But what the prosecution is telling the judge is that if a witness raises the Fifth Amendment in response to its questions, it may simply grant i
Apparently, the lawyer who was going to be hired to represent the witnessed described above failed to tell her that invoking the Fifth Amendment does not guaranty you won’t be compelled to answer the questions being asked of you by the prosecution.
And what happens if you refuse to answer those questions after you’ve been granted immunity, you ask?
Well, then the judge can order you to be incarcerated until you change
But it’s the second part of the footnote that ought to send shivers down the spine of the attorney who advised the potential witness that she would have to plead the Fifth Amendment in front of the grand jury or hire another attorney: “If any such conduct rises to the level of obstruction of justice, it will be investigated by the government as a criminal matter”.
The message could not be clearer: “You fuck with our witnesses – and we will fuck with you, big time”.
Methinks there won’t be too many attorneys out there who are willing to face criminal charges by intimidating any other potential witnesses in this case.
Waking up as an attorney – and going to bed as a defendant – is just not all that much fun…
Now some of you may think this is a little heavy-handed on the part of the prosecution, but consider how abhorrent the attorney in question’s behavior is.
He had a potential client. Rather than try to find out if he could get immunity for his client – meaning that in return for honest testimony, he could insure she would not be charged – he told her to plead the 5th or he would not represent her.
If he was a good attorney – a non-conflicted attorney – he would have sought to find out what interest the prosecution had in her – whether she was a target or a subject – and whether she was likely to be charged. If he could get her off the hook altogether – by her telling the tr.uith.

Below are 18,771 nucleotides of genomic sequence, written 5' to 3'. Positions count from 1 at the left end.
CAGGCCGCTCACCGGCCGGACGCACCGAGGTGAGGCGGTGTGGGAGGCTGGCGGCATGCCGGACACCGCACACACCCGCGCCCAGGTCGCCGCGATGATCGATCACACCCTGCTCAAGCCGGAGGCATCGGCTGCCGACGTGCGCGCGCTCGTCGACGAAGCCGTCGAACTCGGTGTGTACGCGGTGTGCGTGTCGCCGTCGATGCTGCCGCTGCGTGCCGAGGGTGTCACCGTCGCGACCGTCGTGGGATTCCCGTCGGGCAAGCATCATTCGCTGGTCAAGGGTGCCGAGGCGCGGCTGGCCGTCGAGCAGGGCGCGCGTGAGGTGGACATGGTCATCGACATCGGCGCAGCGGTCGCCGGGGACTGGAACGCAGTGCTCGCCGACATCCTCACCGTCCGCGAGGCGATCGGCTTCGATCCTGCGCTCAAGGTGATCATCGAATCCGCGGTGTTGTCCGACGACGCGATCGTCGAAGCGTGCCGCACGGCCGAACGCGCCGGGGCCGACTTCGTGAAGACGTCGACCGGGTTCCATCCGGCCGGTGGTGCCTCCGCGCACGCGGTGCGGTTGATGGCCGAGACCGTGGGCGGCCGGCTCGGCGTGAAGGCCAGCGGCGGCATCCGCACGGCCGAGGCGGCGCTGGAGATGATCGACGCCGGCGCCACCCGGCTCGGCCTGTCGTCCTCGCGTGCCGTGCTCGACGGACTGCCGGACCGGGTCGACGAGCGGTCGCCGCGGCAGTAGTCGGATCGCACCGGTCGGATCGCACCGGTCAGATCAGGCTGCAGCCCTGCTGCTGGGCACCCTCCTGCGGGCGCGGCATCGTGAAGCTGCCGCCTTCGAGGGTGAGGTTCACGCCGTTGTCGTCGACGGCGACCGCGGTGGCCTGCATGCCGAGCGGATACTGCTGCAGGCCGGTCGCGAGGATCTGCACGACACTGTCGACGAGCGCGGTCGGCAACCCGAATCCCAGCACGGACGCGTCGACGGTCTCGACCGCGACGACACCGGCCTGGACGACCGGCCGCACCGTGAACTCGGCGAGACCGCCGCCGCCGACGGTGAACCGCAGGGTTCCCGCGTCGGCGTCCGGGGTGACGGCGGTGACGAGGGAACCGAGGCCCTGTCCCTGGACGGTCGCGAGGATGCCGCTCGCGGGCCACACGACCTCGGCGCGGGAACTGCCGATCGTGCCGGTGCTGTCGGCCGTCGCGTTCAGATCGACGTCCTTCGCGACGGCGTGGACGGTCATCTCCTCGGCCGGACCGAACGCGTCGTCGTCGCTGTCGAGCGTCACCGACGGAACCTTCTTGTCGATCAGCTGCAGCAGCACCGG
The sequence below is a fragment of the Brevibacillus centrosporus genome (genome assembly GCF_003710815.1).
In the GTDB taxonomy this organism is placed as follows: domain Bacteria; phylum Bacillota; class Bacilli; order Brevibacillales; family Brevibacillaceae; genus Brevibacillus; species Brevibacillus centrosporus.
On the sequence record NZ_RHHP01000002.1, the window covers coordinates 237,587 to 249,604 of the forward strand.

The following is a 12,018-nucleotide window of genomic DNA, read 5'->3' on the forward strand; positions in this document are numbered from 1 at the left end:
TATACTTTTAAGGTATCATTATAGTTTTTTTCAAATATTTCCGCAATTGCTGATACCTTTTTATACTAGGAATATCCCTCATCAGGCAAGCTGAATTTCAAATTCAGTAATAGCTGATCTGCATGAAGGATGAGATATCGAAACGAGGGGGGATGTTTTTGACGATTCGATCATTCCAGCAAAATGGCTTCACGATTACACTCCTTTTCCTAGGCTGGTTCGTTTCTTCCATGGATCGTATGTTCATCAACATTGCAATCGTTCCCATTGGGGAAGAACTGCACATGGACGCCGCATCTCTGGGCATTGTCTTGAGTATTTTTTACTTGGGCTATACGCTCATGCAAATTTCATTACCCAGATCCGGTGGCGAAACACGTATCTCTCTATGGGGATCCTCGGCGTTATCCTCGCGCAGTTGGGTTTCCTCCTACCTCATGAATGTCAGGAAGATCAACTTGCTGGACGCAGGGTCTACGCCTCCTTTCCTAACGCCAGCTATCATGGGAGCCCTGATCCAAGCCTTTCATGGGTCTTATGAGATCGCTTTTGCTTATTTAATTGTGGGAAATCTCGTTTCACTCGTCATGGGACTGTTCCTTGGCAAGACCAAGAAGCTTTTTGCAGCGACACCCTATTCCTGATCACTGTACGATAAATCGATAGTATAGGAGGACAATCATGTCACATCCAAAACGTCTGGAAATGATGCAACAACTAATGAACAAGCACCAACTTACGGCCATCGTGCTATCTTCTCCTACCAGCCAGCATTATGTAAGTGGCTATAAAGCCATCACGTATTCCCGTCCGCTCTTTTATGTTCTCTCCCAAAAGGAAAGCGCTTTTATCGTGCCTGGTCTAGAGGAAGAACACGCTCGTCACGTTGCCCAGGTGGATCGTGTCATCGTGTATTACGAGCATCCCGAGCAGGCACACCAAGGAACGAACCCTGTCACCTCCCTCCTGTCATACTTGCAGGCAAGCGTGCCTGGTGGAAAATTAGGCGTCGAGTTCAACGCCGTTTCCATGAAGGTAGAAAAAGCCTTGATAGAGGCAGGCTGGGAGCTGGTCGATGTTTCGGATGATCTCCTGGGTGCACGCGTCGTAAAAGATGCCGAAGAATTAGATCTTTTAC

Instead, he told her to put herself in jeopardy to protect Clare Bronfman who was paying his fees. By his potential client invoking the 5th, without his making any effort to find out what jeopardy she was in or how she could get out of it, she might have easily become a target and gotten herself indicted.
Instead, by leaving the care and concern of the Bronfman paid attorney and telling the DOJ about what happened, it appears she has become a witness for the prosecution and has spared herself being charged.
That was the result the Bronfman-paid attorney should have been seeking from the start.
It is quite possible he obstructed justice and/or tampered with a witness. At the very least, he was serving Clare Bronfman’s interests and not those of his potential client.
Frank Report will seek to identify this attorney and reach out to him for comment.
Is it Sandweg? Savino? or Burke?
As far as we know, Clare’s lawyer Dennis Burke is the only one out the whole group of NXIVM Sex Cult Attorneys who has been penalized by a state bar for misconduct. Dennis K. Burke, Bar No. 012076. “Respondent conditionally admits that his conduct, as set forth below, violated Rule 42, ERs 1.6 and 8.4(c). Upon acceptance of this agreement, Respondent agrees to accept imposition of the following discipline: Reprimand.”